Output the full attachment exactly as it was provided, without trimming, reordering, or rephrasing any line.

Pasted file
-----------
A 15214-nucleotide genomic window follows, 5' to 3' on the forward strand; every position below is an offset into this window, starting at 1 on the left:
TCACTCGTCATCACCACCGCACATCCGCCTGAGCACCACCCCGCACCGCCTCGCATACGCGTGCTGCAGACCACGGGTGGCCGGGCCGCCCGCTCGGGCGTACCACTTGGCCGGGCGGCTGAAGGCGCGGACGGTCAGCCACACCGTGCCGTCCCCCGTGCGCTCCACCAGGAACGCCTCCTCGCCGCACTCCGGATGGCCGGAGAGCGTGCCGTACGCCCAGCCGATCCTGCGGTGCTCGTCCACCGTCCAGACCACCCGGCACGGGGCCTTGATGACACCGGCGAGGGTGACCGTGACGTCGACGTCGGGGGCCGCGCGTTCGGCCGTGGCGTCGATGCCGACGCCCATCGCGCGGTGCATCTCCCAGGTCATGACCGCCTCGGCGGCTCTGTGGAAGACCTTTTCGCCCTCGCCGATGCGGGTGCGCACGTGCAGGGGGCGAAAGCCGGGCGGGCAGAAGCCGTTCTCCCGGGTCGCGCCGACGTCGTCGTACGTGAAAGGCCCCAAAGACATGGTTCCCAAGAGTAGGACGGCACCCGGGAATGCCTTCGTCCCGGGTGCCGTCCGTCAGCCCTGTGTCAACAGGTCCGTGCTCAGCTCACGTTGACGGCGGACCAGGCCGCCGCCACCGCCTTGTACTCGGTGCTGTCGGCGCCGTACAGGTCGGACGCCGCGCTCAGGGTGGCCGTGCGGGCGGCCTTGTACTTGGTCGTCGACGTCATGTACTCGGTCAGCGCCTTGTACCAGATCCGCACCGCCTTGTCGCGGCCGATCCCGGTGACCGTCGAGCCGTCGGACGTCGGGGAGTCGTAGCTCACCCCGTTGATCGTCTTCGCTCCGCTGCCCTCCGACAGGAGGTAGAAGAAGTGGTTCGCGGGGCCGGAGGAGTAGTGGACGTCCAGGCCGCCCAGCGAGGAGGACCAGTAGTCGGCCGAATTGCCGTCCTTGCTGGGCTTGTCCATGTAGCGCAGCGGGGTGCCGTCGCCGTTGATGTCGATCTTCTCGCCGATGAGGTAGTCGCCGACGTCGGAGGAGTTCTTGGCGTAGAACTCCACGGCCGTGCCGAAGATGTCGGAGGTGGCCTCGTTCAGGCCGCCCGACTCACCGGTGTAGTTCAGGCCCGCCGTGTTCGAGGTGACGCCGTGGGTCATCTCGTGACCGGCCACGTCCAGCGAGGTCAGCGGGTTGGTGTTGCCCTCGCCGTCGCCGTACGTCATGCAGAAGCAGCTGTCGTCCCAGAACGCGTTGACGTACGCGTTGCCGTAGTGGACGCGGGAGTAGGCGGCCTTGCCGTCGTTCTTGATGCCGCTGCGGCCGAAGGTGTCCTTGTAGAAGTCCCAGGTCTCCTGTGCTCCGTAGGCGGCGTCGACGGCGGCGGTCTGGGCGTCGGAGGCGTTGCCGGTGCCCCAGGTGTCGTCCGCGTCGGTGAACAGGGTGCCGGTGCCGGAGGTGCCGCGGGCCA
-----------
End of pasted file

A 15214-nucleotide genomic window follows, 5' to 3' on the forward strand; every position below is an offset into this window, starting at 1 on the left:
TCACTCGTCATCACCACCGCACATCCGCCTGAGCACCACCCCGCACCGCCTCGCATACGCGTGCTGCAGACCACGGGTGGCCGGGCCGCCCGCTCGGGCGTACCACTTGGCCGGGCGGCTGAAGGCGCGGACGGTCAGCCACACCGTGCCGTCCCCCGTGCGCTCCACCAGGAACGCCTCCTCGCCGCACTCCGGATGGCCGGAGAGCGTGCCGTACGCCCAGCCGATCCTGCGGTGCTCGTCCACCGTCCAGACCACCCGGCACGGGGCCTTGATGACACCGGCGAGGGTGACCGTGACGTCGACGTCGGGGGCCGCGCGTTCGGCCGTGGCGTCGATGCCGACGCCCATCGCGCGGTGCATCTCCCAGGTCATGACCGCCTCGGCGGCTCTGTGGAAGACCTTTTCGCCCTCGCCGATGCGGGTGCGCACGTGCAGGGGGCGAAAGCCGGGCGGGCAGAAGCCGTTCTCCCGGGTCGCGCCGACGTCGTCGTACGTGAAAGGCCCCAAAGACATGGTTCCCAAGAGTAGGACGGCACCCGGGAATGCCTTCGTCCCGGGTGCCGTCCGTCAGCCCTGTGTCAACAGGTCCGTGCTCAGCTCACGTTGACGGCGGACCAGGCCGCCGCCACCGCCTTGTACTCGGTGCTGTCGGCGCCGTACAGGTCGGACGCCGCGCTCAGGGTGGCCGTGCGGGCGGCCTTGTACTTGGTCGTCGACGTCATGTACTCGGTCAGCGCCTTGTACCAGATCCGCACCGCCTTGTCGCGGCCGATCCCGGTGACCGTCGAGCCGTCGGACGTCGGGGAGTCGTAGCTCACCCCGTTGATCGTCTTCGCTCCGCTGCCCTCCGACAGGAGGTAGAAGAAGTGGTTCGCGGGGCCGGAGGAGTAGTGGACGTCCAGGCCGCCCAGCGAGGAGGACCAGTAGTCGGCCGAATTGCCGTCCTTGCTGGGCTTGTCCATGTAGCGCAGCGGGGTGCCGTCGCCGTTGATGTCGATCTTCTCGCCGATGAGGTAGTCGCCGACGTCGGAGGAGTTCTTGGCGTAGAACTCCACGGCCGTGCCGAAGATGTCGGAGGTGGCCTCGTTCAGGCCGCCCGACTCACCGGTGTAGTTCAGGCCCGCCGTGTTCGAGGTGACGCCGTGGGTCATCTCGTGACCGGCCACGTCCAGCGAGGTCAGCGGGTTGGTGTTGCCCTCGCCGTCGCCGTACGTCATGCAGAAGCAGCTGTCGTCCCAGAACGCGTTGACGTACGCGTTGCCGTAGTGGACGCGGGAGTAGGCGGCCTTGCCGTCGTTCTTGATGCCGCTGCGGCCGAAGGTGTCCTTGTAGAAGTCCCAGGTCTCCTGTGCTCCGTAGGCGGCGTCGACGGCGGCGGTCTGGGCGTCGGAGGCGTTGCCGGTGCCCCAGGTGTCGTCCGCGTCGGTGAACAGGGTGCCGGTGCCGGAGGTGCCGCGGGCCA